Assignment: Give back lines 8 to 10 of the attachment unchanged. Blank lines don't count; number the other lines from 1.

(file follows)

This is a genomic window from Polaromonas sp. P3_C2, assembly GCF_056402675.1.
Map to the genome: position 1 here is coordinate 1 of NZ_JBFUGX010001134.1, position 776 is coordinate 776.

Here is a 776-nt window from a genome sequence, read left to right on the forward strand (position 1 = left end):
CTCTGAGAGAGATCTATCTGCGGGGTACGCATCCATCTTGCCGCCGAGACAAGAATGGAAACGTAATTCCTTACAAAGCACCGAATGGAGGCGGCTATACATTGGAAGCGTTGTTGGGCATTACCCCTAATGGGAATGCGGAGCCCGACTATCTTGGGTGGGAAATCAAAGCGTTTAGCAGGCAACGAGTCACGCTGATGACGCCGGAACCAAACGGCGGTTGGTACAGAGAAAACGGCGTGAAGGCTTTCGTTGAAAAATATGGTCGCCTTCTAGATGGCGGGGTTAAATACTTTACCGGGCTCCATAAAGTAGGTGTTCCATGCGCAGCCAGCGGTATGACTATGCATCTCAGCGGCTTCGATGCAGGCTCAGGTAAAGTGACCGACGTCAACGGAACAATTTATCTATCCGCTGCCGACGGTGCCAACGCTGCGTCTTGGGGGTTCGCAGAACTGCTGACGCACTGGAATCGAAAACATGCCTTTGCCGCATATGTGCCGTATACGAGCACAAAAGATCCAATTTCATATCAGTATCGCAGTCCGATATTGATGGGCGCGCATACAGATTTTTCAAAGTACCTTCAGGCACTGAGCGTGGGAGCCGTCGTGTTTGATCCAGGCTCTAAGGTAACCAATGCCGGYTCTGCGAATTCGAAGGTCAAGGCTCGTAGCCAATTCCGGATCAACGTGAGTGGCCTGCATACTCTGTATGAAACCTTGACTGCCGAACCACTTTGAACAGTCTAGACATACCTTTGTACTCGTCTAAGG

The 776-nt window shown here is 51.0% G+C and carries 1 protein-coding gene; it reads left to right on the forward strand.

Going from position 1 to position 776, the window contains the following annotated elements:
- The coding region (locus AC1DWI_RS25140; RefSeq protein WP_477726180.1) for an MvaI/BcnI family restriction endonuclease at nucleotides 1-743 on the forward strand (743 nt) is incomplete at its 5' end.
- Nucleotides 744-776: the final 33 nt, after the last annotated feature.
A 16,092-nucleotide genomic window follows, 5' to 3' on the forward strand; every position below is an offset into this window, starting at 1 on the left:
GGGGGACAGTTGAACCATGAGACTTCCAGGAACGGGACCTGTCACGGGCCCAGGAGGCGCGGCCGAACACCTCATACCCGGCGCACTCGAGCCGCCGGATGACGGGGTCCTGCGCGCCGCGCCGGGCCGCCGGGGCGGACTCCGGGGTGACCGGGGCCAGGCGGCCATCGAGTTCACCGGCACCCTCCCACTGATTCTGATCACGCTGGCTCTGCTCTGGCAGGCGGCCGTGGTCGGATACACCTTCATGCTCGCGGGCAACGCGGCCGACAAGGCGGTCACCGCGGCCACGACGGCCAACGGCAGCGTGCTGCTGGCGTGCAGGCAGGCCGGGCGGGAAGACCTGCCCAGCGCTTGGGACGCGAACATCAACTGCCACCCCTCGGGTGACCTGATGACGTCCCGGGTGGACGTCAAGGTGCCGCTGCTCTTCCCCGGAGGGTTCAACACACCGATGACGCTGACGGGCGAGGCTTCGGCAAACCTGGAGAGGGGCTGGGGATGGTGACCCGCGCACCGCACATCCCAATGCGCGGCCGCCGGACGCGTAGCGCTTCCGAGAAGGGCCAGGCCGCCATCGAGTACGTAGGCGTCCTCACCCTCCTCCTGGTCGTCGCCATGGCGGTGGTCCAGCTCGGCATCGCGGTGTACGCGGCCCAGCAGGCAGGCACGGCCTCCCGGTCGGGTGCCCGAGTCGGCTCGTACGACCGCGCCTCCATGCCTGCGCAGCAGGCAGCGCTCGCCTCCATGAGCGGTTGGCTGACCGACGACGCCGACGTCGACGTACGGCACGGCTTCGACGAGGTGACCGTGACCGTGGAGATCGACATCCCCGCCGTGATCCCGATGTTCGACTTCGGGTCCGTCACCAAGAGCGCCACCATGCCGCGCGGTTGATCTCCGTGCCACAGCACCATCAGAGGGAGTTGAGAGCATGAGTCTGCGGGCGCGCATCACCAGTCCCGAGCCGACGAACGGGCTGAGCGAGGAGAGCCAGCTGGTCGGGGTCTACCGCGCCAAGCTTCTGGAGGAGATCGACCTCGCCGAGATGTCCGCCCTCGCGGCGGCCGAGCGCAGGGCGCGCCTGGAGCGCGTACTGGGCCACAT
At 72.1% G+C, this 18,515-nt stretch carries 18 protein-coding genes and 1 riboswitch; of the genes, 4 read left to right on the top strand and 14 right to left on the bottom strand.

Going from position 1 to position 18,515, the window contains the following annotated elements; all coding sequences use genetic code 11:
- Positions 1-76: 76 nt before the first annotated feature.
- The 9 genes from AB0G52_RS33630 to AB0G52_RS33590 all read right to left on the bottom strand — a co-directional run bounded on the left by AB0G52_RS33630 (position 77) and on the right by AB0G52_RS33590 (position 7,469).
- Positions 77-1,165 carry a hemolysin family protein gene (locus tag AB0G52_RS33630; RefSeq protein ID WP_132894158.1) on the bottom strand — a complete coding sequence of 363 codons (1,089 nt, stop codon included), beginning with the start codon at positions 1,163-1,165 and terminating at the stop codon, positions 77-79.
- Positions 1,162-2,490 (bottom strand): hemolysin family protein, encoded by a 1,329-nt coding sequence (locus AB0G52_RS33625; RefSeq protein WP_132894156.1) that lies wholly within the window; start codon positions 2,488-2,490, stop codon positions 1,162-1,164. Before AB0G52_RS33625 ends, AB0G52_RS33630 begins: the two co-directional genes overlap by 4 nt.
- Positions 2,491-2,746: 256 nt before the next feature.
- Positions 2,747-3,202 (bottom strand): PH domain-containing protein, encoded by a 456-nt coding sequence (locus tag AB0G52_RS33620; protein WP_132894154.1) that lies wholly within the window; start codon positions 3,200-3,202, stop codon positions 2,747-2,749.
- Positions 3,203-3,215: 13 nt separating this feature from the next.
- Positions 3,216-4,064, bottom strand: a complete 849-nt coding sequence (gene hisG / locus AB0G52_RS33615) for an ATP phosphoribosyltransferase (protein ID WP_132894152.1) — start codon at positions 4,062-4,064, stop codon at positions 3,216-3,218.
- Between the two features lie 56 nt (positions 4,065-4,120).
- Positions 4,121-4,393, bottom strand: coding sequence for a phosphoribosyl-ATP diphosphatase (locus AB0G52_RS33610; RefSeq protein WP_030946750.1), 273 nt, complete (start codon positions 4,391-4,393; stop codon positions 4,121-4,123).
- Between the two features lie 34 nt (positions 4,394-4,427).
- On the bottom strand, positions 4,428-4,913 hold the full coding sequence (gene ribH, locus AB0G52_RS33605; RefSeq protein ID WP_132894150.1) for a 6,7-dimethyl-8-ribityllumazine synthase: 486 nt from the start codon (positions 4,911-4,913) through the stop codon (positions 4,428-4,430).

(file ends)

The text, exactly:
- Nucleotides 744-776: the final 33 nt, after the last annotated feature.
A 16,092-nucleotide genomic window follows, 5' to 3' on the forward strand; every position below is an offset into this window, starting at 1 on the left:
GGGGGACAGTTGAACCATGAGACTTCCAGGAACGGGACCTGTCACGGGCCCAGGAGGCGCGGCCGAACACCTCATACCCGGCGCACTCGAGCCGCCGGATGACGGGGTCCTGCGCGCCGCGCCGGGCCGCCGGGGCGGACTCCGGGGTGACCGGGGCCAGGCGGCCATCGAGTTCACCGGCACCCTCCCACTGATTCTGATCACGCTGGCTCTGCTCTGGCAGGCGGCCGTGGTCGGATACACCTTCATGCTCGCGGGCAACGCGGCCGACAAGGCGGTCACCGCGGCCACGACGGCCAACGGCAGCGTGCTGCTGGCGTGCAGGCAGGCCGGGCGGGAAGACCTGCCCAGCGCTTGGGACGCGAACATCAACTGCCACCCCTCGGGTGACCTGATGACGTCCCGGGTGGACGTCAAGGTGCCGCTGCTCTTCCCCGGAGGGTTCAACACACCGATGACGCTGACGGGCGAGGCTTCGGCAAACCTGGAGAGGGGCTGGGGATGGTGACCCGCGCACCGCACATCCCAATGCGCGGCCGCCGGACGCGTAGCGCTTCCGAGAAGGGCCAGGCCGCCATCGAGTACGTAGGCGTCCTCACCCTCCTCCTGGTCGTCGCCATGGCGGTGGTCCAGCTCGGCATCGCGGTGTACGCGGCCCAGCAGGCAGGCACGGCCTCCCGGTCGGGTGCCCGAGTCGGCTCGTACGACCGCGCCTCCATGCCTGCGCAGCAGGCAGCGCTCGCCTCCATGAGCGGTTGGCTGACCGACGACGCCGACGTCGACGTACGGCACGGCTTCGACGAGGTGACCGTGACCGTGGAGATCGACATCCCCGCCGTGATCCCGATGTTCGACTTCGGGTCCGTCACCAAGAGCGCCACCATGCCGCGCGGTTGATCTCCGTGCCACAGCACCATCAGAGGGAGTTGAGAGCATGAGTCTGCGGGCGCGCATCACCAGTCCCGAGCCGACGAACGGGCTGAGCGAGGAGAGCCAGCTGGTCGGGGTCTACCGCGCCAAGCTTCTGGAGGAGATCGACCTCGCCGAGATGTCCGCCCTCGCGGCGGCCGAGCGCAGGGCGCGCCTGGAGCGCGTACTGGGCCACAT